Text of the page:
News / USA

    US Immigration Politics a Reality in Border Community

    US Immigration Politics a Reality in Border Communityi
    X
    March 14, 2013 3:15 PM
    President Barack Obama and leaders in the Senate hope to reform the U.S. immigration system to resolve the problem of more than 11 million people who are living in the United States illegally. As Mike O'Sullivan reports from San Diego, California, the issue hits close to home in one border region, where legal and undocumented residents live and work together.
    President Barack Obama and leaders in the Senate hope to reform the U.S. immigration system to resolve the problem of more than 11 million people who are living in the United States illegally. The issue hits close to home in San Diego, California, near the border with Mexico, where legal and undocumented residents live and work together.

    One such resident, Rosa Maria Mendoza, is self-deporting. She has lived in the United States for 12 years but is returning to Mexico.  She is leaving behind a 15-year-old son and 18-year-old daughter, who want to stay in California with their grandmother.  Mendoza earns barely enough in California to support her family, but is a trained paralegal worker in Mexico.  

    Speaking in Spanish, Mendoza said her situation is complicated and she doesn't know how they [her children] will manage. But they love his country, she said, and she respects their wishes.

    San Diego, California, Mexico borderSan Diego, California, Mexico border
    x
    San Diego, California, Mexico border
    San Diego, California, Mexico border
    San Diego is a beautiful seaside city, a short drive from the U.S.-Mexico border, with its massive fence and extensive security.  The security is needed, says former Republican congressman Duncan Hunter.

    “What it is, is a border security program that says several things. Number one, if you want to come into America, knock on the front door," Hunter said.

    Millions have not done that.  Economic refugees from Latin America often lack the job skills to get a legal visa. But many came illegally as children with their parents.

    At the University of San Diego, law student Rosibel Mancillas Lopez meets with a friend, Wendy Romero.  Wendy is one of 1.7 million young people covered by the program called Deferred Action for Childhood Arrivals, which the Obama administration announced last June. She is now safe from deportation.  So is San Diego State University nursing student Maria Estrada.

    “In many ways, it changed the psyche and the thinking of a lot of undocumented youth, and gave us a lot of hope that we hadn't had for a long time,” Estrada said.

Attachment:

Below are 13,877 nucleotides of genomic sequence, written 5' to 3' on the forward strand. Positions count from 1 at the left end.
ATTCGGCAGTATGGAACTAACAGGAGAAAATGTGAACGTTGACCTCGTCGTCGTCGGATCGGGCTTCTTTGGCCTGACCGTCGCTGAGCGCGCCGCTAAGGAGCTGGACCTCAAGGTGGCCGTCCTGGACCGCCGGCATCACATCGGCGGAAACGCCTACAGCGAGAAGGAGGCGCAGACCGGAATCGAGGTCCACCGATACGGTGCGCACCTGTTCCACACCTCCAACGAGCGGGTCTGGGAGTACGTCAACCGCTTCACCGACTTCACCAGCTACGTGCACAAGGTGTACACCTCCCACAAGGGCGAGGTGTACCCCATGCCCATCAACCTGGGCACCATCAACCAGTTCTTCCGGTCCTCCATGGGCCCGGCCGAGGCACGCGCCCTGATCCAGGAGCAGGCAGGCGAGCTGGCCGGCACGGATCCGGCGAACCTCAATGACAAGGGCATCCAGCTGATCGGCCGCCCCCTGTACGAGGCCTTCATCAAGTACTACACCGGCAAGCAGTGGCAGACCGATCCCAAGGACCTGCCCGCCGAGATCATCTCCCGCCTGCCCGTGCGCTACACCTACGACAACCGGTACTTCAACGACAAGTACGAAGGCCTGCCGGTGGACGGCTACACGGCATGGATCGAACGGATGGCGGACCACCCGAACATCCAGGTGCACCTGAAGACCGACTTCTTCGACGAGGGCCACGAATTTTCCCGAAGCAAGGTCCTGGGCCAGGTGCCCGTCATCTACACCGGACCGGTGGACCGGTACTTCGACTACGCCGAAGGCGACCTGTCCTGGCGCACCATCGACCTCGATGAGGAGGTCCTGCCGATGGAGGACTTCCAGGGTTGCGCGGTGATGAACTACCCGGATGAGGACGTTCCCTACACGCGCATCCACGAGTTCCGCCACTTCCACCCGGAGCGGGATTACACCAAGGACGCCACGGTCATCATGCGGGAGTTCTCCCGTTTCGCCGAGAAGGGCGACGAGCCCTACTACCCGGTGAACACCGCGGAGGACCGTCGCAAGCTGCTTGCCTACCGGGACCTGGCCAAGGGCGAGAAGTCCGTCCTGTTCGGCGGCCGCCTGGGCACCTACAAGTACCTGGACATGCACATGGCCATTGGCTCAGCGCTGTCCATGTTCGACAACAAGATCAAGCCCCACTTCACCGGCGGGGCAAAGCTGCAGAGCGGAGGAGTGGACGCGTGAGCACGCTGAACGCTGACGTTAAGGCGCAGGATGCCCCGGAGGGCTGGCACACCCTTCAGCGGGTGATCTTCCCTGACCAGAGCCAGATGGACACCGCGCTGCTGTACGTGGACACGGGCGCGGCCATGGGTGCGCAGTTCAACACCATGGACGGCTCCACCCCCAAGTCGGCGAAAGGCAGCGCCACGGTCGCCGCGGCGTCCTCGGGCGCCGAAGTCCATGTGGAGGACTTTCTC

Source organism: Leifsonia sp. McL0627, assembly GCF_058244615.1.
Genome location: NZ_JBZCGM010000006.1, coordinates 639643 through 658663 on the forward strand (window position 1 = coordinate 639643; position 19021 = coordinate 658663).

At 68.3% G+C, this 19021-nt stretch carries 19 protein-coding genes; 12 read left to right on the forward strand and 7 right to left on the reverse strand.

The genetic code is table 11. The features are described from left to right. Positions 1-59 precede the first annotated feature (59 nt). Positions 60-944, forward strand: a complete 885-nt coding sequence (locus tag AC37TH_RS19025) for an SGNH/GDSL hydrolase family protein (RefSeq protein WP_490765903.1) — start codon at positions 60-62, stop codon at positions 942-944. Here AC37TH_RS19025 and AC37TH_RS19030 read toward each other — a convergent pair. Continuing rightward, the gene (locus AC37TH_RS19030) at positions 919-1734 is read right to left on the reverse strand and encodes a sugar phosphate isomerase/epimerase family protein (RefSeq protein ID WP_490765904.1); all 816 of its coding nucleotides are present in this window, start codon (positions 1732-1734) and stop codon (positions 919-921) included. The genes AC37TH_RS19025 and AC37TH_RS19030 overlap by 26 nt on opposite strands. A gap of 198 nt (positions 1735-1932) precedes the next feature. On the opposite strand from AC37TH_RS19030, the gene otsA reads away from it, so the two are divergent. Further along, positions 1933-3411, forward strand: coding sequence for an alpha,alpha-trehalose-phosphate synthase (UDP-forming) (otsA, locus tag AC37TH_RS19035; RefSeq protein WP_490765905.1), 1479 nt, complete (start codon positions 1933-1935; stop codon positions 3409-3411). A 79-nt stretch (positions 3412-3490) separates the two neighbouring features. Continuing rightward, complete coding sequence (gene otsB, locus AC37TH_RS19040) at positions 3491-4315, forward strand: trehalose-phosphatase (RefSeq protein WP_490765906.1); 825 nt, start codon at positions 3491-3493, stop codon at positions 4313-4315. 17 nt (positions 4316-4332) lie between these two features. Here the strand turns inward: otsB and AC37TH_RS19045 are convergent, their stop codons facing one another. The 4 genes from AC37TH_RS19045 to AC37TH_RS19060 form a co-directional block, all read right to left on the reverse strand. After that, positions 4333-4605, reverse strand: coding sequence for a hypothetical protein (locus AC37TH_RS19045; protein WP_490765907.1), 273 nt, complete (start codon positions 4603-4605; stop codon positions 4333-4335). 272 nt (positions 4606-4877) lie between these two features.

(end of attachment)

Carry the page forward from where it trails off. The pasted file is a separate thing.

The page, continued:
The workers who pick the produce on California farms are thought to be mostly undocumented and using false papers, said Eric Larson of the San Diego Farm Bureau.

    “Even though they may not be here legally documented, we'd like to see as many of them stay as possible," Larson said. "They're very skilled, they’re trained."

    Farmers also hope to see an effective program put in place to bring extra workers to the country at harvest time. Each year, hundreds of migrants die crossing the border through the desert.  Laura and John Hunter, the brother of the former congressman, head a group called Water Station that leaves water in the desert for the migrants. Laura, who was born in Mexico, said the undocumented need to come out of the shadows.

    “To be able to have the opportunities to become citizens, to be able to provide for their families.”

    Members of a Unitarian church near a detention center in Irvine, California pay weekly visits to those awaiting deportation. Visitor Jan Meslin said the immigration system separates families.

    “And especially, a lot of the detainees here tell us about their children, who they miss so much."

    The immigration system is overwhelmed, said Estela De Los Rios of the Center for Social Advocacy.  Legal remedies for those fighting deportation can take several years, and those waiting to immigrate legally can wait even longer.

    “There's people that I've known that have applied 15 years ago, and their name is just coming up," she said.

    Hunter says politicians must find a solution.

    “We need the labor. The guys in Mexico and other places do need the work, and so there should be some way to legally make both sides happy.”

    Others say the rights of those waiting in line to immigrate legally should also be respected, and that the border needs to be secure.

    But Congress is divided, and leaders in both parties say that finding a solution will not be easy.

    You May Like

    S. African Farmer Goes From 'Voice in the Wilderness' to Sought-After Expert

    Margarest Roberts has authored more than 40 books on subjects like organic farming, urban agriculture, herbs and ‘superfoods'

    Millennial Men Prefer Bucks Over Beauty

    U.S. men aged 18 to 34 say the finances of a potential significant other are more important than her looks